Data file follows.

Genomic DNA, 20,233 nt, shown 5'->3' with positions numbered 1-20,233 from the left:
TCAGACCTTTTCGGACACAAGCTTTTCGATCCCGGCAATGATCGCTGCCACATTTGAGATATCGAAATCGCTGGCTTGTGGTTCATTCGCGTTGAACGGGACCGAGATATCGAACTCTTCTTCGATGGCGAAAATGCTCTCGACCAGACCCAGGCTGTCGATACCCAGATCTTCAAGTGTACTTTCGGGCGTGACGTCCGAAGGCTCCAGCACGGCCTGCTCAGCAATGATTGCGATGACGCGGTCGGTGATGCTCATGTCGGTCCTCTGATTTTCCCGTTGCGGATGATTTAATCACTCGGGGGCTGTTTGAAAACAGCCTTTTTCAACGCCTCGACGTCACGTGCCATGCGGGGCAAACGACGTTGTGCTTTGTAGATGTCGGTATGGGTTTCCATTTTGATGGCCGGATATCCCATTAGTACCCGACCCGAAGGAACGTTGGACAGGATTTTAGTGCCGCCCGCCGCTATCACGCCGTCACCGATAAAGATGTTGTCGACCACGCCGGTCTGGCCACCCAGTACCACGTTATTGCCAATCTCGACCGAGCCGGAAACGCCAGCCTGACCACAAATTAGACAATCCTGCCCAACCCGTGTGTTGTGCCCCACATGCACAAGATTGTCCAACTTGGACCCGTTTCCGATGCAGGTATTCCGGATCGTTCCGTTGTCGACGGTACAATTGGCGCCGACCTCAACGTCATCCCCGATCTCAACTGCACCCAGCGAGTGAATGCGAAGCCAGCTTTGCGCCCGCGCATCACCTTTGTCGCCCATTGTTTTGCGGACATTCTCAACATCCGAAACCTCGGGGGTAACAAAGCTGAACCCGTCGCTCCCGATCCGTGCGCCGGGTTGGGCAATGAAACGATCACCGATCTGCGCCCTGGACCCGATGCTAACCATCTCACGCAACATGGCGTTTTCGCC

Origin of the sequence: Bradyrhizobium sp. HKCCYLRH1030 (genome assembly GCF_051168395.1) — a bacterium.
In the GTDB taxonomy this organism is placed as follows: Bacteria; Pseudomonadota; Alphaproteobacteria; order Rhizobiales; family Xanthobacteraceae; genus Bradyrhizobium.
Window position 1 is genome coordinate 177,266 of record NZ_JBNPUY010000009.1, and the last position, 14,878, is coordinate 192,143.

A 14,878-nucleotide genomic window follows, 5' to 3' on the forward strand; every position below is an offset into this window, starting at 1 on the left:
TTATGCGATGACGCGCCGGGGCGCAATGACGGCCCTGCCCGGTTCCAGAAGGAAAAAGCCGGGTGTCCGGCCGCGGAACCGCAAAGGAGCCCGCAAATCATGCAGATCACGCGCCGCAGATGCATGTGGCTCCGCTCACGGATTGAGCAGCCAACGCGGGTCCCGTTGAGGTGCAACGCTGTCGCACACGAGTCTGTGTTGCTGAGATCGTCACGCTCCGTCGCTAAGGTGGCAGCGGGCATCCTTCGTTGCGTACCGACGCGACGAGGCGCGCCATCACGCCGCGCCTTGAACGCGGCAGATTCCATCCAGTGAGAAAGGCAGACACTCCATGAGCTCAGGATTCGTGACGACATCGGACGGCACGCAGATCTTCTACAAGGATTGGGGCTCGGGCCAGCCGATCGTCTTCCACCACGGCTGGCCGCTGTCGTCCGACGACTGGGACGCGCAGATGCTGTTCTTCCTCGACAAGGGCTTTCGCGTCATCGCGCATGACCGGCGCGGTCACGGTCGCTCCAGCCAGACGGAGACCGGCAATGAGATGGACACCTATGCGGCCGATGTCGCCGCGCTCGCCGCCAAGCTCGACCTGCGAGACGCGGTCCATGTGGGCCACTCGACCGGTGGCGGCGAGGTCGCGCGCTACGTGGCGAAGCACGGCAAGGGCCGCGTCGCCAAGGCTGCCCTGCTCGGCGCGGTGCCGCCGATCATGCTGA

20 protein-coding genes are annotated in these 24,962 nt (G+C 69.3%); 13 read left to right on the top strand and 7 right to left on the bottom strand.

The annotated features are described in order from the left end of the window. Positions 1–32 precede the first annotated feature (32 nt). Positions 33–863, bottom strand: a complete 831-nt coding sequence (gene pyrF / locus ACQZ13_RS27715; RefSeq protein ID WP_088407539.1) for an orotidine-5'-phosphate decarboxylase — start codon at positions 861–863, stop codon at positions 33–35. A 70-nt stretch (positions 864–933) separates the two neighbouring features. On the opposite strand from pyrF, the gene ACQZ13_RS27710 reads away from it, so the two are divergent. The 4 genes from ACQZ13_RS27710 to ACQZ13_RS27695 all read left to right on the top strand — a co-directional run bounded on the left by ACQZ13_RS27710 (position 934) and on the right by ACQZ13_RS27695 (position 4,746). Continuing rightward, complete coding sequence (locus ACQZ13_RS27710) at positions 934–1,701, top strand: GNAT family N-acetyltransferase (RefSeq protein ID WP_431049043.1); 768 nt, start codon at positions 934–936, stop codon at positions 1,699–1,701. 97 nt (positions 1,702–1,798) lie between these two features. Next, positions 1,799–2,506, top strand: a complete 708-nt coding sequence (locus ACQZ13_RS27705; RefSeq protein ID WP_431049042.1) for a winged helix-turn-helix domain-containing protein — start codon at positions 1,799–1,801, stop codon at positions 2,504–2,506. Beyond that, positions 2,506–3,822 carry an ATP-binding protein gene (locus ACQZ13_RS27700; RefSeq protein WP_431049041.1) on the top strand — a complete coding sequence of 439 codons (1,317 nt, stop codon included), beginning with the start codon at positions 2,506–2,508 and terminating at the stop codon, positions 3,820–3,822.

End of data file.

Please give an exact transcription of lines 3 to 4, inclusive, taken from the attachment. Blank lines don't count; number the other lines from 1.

Origin of the sequence: Bradyrhizobium sp. HKCCYLRH1030 (genome assembly GCF_051168395.1) — a bacterium.
In the GTDB taxonomy this organism is placed as follows: Bacteria; Pseudomonadota; Alphaproteobacteria; order Rhizobiales; family Xanthobacteraceae; genus Bradyrhizobium.